Wednesday, November 2, 2011

Oy, Oy, Oyamel

What happens when one of your favorite chefs, whose restaurants you’ve greatly enjoyed in the past, becomes more and more successful?  And by successful I mean keeps opening restaurants all over the damn place.

Well, I guess on the one hand you can be happy for that chef’s success and be excited to try all of those restaurants.  I mean, there is a chef or two here in New York who have gone on to fame and fortune and I’m pretty happy to be eating in most, if not all, of their establishments.

But what about the other side of the coin, where as your favorite chef opens a new restaurant, one or more of the previously opened ones turns out to be not so good?

Okay, the chef I’m referring to is José Andrés.  You probably know José; a great cook  whose food I've always admired, wildly popular, got a bunch of TV shows, Spain’s greatest ambassador, etc., etc. He has that great accent.  He’s a partner (in Think Food Group) and ostensibly the Big Kahuna Chef of close to a dozen restaurants. He made his bones working in some of Spain’s top kitchens, including that of Ferran Adrià, of…well, you know…that Ferran Adrià.  And then when he embarked to the United States, rather than heading for New York City and all of it’s potential fame and glory, he headed for Washington, D. C. - and whatever it is you go there for.

In José's case, it was to open restaurants.  Jaleo, Café Atlantico, Zaytinya - all good, if not great restaurants, as a matter of fact.  Highly touted restaurants, which gave him and his partners the ability to open more restaurants. These were and are fun, happening places with good food, good times and fairly gentle prices. Then there were more – Oyamel, another location or two of Jaleo, minibar by José Andrés, a restaurant or two in Vegas, one or two in Los Angeles – you get the picture.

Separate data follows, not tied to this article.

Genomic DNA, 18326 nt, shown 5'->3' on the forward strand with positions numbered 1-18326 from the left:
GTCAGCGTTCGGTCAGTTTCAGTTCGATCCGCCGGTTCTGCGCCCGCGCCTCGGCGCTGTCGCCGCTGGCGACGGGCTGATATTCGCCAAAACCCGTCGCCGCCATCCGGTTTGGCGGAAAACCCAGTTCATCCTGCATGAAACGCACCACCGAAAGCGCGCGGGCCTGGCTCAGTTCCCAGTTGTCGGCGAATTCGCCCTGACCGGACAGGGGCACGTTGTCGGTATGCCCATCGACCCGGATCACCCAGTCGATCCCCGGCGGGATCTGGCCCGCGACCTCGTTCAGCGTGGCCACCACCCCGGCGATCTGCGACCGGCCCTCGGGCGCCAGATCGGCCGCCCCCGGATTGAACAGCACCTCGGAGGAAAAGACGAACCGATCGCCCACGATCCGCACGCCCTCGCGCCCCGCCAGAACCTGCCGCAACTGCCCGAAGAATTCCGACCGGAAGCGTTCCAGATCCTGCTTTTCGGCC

Just last weekend, I was excited to try a restaurant of Jose’s that has been open for a while now – Oyamel, in D. C.  Even though I’d be warned off by a friend who knows his food, I was curious ( said friend said it sucked, btw).  But it’s José's place, after all, so off we went. 

Now, to say I was put off a little by being seated in the bar area, even though I had made a reservation weeks earlier, would be putting it mildly.  My mood was made (slightly) worse when my protestations fell of deaf ears, as we were told by one of the 3 or 4 hostetts that it would be another hour’s wait to sit somewhere else (like perhaps in the restaurant), and that they didn’t consider our table to be in the bar area, even though, ummm, it was in the fucking bar area.

I don’t know about you, but sitting in the bar area of a popular restaurant on a Friday night isn’t my idea of fun. Because sooner or later someone’s ass is gonna be about an inch from my guacamole, and at $13.50 an order, I prefer my guac sans ass, especially when it’s the ass of some tourist douche from Iowa.

Be that as it may, I guess all would have been forgiven if the food knocked me out; that way I could prove my friend wrong, which is always fun.  It didn’t…as a matter of fact, other than a really nice fresh hearts of palm and avocado salad, nothing was that exciting - not even the ass guac (okay, the chips and salsa were fine). 

Then it struck me; my last meal at Zaytinya, a place I’ve blogged and raved about in the past, wasn’t that great either.  I mean, sure, it was ok and all, but it lacked a certain zing that I recalled from previous meals. These were both meals, that once were finished and we walked outside, I said to Significant Eater: “We don’t have to go there again!”